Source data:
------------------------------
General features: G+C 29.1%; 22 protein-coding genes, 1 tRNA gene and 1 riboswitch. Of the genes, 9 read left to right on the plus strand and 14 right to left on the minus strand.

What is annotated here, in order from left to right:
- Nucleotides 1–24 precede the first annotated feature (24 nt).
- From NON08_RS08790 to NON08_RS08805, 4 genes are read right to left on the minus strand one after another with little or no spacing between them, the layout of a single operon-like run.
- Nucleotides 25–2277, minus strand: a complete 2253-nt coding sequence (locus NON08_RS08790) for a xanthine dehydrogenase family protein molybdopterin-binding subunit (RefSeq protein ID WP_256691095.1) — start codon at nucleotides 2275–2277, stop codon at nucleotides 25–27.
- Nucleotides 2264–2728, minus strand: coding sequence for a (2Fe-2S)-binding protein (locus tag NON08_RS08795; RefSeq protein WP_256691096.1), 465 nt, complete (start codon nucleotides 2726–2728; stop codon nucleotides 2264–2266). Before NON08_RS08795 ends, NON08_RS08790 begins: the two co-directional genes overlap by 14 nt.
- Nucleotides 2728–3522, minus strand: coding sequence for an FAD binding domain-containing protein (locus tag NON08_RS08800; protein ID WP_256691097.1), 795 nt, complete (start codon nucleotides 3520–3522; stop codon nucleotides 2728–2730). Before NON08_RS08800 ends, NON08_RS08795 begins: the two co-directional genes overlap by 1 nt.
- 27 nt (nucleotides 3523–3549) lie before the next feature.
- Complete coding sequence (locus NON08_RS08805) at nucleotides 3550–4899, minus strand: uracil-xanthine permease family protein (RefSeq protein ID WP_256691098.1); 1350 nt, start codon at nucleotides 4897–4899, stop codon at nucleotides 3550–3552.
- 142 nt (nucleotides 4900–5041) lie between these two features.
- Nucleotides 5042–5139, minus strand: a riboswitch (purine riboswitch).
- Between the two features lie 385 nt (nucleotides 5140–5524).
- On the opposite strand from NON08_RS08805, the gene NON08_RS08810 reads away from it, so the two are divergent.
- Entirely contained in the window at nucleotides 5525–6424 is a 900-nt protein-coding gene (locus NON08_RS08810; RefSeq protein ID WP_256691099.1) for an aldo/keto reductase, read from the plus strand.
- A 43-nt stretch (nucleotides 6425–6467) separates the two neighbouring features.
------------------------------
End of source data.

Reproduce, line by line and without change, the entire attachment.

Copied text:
General features: G+C 29.1%; 22 protein-coding genes, 1 tRNA gene and 1 riboswitch. Of the genes, 9 read left to right on the plus strand and 14 right to left on the minus strand.

What is annotated here, in order from left to right:
- Nucleotides 1–24 precede the first annotated feature (24 nt).
- From NON08_RS08790 to NON08_RS08805, 4 genes are read right to left on the minus strand one after another with little or no spacing between them, the layout of a single operon-like run.
- Nucleotides 25–2277, minus strand: a complete 2253-nt coding sequence (locus NON08_RS08790) for a xanthine dehydrogenase family protein molybdopterin-binding subunit (RefSeq protein ID WP_256691095.1) — start codon at nucleotides 2275–2277, stop codon at nucleotides 25–27.
- Nucleotides 2264–2728, minus strand: coding sequence for a (2Fe-2S)-binding protein (locus tag NON08_RS08795; RefSeq protein WP_256691096.1), 465 nt, complete (start codon nucleotides 2726–2728; stop codon nucleotides 2264–2266). Before NON08_RS08795 ends, NON08_RS08790 begins: the two co-directional genes overlap by 14 nt.
- Nucleotides 2728–3522, minus strand: coding sequence for an FAD binding domain-containing protein (locus tag NON08_RS08800; protein ID WP_256691097.1), 795 nt, complete (start codon nucleotides 3520–3522; stop codon nucleotides 2728–2730). Before NON08_RS08800 ends, NON08_RS08795 begins: the two co-directional genes overlap by 1 nt.
- 27 nt (nucleotides 3523–3549) lie before the next feature.
- Complete coding sequence (locus NON08_RS08805) at nucleotides 3550–4899, minus strand: uracil-xanthine permease family protein (RefSeq protein ID WP_256691098.1); 1350 nt, start codon at nucleotides 4897–4899, stop codon at nucleotides 3550–3552.
- 142 nt (nucleotides 4900–5041) lie between these two features.
- Nucleotides 5042–5139, minus strand: a riboswitch (purine riboswitch).
- Between the two features lie 385 nt (nucleotides 5140–5524).
- On the opposite strand from NON08_RS08805, the gene NON08_RS08810 reads away from it, so the two are divergent.
- Entirely contained in the window at nucleotides 5525–6424 is a 900-nt protein-coding gene (locus NON08_RS08810; RefSeq protein ID WP_256691099.1) for an aldo/keto reductase, read from the plus strand.
- A 43-nt stretch (nucleotides 6425–6467) separates the two neighbouring features.